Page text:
Do you even lift bro?
There are 3 things guaranteed in life – death, taxes and bro’s skipping leg day. A typical leg day for most body building enthusiasts will have tortuous sets of squats, Romanian deadlifts, leg extensions, leg curls and maybe some calf raises. The goal more often than not is to struggle to walk properly for the next week and have a tough time sitting on the toilet. While this may be beneficial for gym bro’s and body builders it is very inefficient and counter-productive for athletes.
Most athletes (especially running/field based) need to use their leg to play their sport. Whether it’s to kicking a ball further, run faster, stop on a dime, or dunk a ball, the legs a going to play a massive role. Strength and conditioning training for the legs if done properly can be a literal game changer for athletes, get it wrong though and you could be watching from the sidelines.
A better leg day
Leg training for athletes is not body building, athletes don’t necessarily need big legs. If you do want to focus on building leg size (because you think it will help with your athletic performance) than any gains in muscle mass shouldn’t impact speed and power if anything it should improve it. Athletes need their legs to train and play their sport so they already get used a lot, however, this doesn’t mean they shouldn’t train legs.
Unfortunately, most sports just use legs as a means to an end and don’t necessarily build strength, speed, and power in the legs (sprinting would be an exception). Of course, an athlete’s legs would be stronger than a couch potato, but they may not be strong enough to play at high intensities for long periods of time.
Balance is the key, not training legs means you are running the risk of not reaching your full athletic potential and injuries. When you do train your legs, you want it to improve, not hinder, your athletic performance. A good program should make your legs feel worked but not trashed (this is true for all S&C training).
Training for strength, power, speed, endurance
A good leg strength and conditioning program should aim to improve the main qualities needed in a given sport. Most sports need a mix of qualities such as strength, power, speed, and endurance.
Strength training builds the foundation for producing powerful and resilient legs. This may include exercises like squat variations, deadlifts, hip thrusts, adductor planks, Nordic hamstring curls and calf raises.
Powerful legs allow you to get to contest quicker, break out of tackles, jump higher and change direction quicker. Power training is about moving loads fast! Great exercises include – loaded jumping, power cleans, kettlebell swings, med ball tosses, sled sprinting, resisted sprinting and depth jumps.
Speed training allows your legs to move at a faster rate helping you move your whole body quicker. Speed training can also be a great injury preventer, as most injuries occur at high speed (e.g., hamstring strains). Having the ability to tolerate high velocities for multiple efforts is so critical to injury prevention. Keep it simple by sprinting for different distances (5-10-20-30-40-60 meters) and in different directions (agility grids, mirror drill).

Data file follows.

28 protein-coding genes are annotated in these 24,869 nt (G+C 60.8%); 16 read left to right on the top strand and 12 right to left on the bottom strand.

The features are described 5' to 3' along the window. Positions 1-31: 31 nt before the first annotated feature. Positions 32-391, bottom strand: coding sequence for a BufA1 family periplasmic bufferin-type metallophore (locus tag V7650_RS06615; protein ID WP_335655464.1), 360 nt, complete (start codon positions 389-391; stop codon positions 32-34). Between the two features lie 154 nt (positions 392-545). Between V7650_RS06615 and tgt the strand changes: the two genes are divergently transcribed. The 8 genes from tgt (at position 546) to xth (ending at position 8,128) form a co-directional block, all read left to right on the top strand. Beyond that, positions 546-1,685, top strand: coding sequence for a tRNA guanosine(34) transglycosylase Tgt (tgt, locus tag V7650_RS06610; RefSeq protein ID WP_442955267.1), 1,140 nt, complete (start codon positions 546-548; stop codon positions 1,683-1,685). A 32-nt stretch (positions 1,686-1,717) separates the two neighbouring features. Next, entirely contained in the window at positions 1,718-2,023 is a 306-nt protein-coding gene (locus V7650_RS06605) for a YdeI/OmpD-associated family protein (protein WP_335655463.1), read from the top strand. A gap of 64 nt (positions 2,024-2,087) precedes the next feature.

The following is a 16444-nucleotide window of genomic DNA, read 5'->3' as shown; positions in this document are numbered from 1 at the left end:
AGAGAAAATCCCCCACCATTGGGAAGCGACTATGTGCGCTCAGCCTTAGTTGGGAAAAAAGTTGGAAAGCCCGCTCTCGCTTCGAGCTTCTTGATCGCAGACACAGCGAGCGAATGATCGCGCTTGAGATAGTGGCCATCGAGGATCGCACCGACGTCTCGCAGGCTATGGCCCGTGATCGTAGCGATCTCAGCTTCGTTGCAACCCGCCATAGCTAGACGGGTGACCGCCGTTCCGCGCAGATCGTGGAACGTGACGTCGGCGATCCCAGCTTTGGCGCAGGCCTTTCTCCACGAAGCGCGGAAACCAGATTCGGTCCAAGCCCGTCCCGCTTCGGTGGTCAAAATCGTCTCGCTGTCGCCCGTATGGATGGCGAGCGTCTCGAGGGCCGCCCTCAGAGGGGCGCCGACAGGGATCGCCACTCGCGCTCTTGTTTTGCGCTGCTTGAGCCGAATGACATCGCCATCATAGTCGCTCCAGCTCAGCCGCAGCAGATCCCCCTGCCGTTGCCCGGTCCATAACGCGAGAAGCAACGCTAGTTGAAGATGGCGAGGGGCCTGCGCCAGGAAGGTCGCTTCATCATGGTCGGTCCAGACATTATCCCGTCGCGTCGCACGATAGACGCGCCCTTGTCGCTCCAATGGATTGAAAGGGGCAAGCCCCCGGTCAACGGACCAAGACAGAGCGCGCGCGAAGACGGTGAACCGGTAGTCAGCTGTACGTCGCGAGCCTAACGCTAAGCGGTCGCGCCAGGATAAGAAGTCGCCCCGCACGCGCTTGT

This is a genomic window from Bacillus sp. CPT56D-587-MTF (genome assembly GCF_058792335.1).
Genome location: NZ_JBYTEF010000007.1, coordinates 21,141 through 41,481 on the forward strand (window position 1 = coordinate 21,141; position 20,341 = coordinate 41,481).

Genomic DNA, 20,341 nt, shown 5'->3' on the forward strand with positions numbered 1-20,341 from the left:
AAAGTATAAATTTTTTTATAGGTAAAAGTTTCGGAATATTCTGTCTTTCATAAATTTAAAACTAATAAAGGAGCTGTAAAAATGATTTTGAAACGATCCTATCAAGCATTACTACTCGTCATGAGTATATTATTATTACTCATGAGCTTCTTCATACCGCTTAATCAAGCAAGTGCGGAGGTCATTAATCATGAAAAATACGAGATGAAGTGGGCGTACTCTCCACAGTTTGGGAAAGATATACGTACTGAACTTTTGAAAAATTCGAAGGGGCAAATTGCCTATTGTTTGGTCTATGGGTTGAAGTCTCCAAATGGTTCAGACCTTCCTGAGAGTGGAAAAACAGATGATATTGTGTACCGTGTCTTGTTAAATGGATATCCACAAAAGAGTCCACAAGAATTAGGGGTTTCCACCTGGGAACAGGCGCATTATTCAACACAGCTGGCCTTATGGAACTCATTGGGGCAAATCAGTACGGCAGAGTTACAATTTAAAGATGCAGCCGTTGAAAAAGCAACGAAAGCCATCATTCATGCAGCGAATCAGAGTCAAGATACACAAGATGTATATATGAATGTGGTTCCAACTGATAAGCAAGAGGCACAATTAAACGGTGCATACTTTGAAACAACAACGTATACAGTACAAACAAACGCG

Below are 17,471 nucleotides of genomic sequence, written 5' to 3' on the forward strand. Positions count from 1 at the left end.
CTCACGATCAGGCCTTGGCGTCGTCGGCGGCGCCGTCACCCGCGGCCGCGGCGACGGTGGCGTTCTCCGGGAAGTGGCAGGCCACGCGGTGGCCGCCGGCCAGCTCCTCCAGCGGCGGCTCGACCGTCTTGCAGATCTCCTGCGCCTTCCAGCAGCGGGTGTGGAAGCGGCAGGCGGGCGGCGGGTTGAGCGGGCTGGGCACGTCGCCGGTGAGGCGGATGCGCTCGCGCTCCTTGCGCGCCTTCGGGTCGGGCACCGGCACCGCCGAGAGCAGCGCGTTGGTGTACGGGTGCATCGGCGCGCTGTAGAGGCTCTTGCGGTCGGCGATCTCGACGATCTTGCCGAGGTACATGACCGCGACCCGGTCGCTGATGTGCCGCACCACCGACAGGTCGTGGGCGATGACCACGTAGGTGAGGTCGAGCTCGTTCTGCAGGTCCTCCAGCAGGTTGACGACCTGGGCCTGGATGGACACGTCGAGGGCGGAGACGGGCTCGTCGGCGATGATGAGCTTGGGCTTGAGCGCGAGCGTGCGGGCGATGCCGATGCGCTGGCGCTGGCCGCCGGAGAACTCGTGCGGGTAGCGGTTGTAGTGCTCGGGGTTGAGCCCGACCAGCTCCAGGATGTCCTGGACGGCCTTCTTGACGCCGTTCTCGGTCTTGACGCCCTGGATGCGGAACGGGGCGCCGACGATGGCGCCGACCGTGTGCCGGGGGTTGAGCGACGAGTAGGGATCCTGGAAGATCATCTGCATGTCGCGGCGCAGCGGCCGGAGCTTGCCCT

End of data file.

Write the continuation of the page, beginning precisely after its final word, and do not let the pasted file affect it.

Putting miles on your legs is a term often used in long distance running circles, but it does hold some truth, endurance training is just as important when training legs. Endurance training can help you last longer in games but can also build resilience in the legs providing great protect from injuries. This is often done through conditioning exercises such as running, cycling, sleds, slide board and high rep strength exercises.
What a leg program should look like
Leg training in the gym should differ depending on what phase of training you are in – offseason vs preseason vs in season. In the off-season phase where you are playing no sport the legs can be train up to 3 times in a week, if you pull up sore it doesn’t matter as much. In the pre-season phase where sports specific training is introduced 2 times a week is enough without over doing it and ideally should be done on non-sport training days. In-season you should continue to train legs relatively hard at least once per week with a possible second day focusing on speed and power.
Off-season 3 x week (only showing leg exercises, you would include upper body and core)
Squat Jumps 3 x 5
Trapbar Deadlift 5 x 5
Slider Hamstring Curl 3 x 8
Hip Thrust 3 x 8
Sled Push 3 x 10m
Lateral Bound 3 x 5/side
Split Squat 3 x 5/side
Romanian Deadlift 3 x 8
Pre-season 2 x week
Dumbbell Squat jump 3 x 5
Banded Trapbar Deadlift 3 x 5
S/L Slider Hamstring Curl 3 x 5/side
S/L Broad Jump 3 x 5/side
Rear Foot Elevated Split Squat 3 x 5/side
Split Stance Romanian Deadlift 3 x 8/side
In-season 1 x week
Depth Jump 3 x 5
Split Stance Trapbar Deadlift 3 x 5/side
Nordic curls 3 x 3-5
Leg training doesn’t have to be an all-out assault to try and cripple yourself and it certainly should never be skipped. Properly done, leg training could be one of the best things an athlete can do for their performance.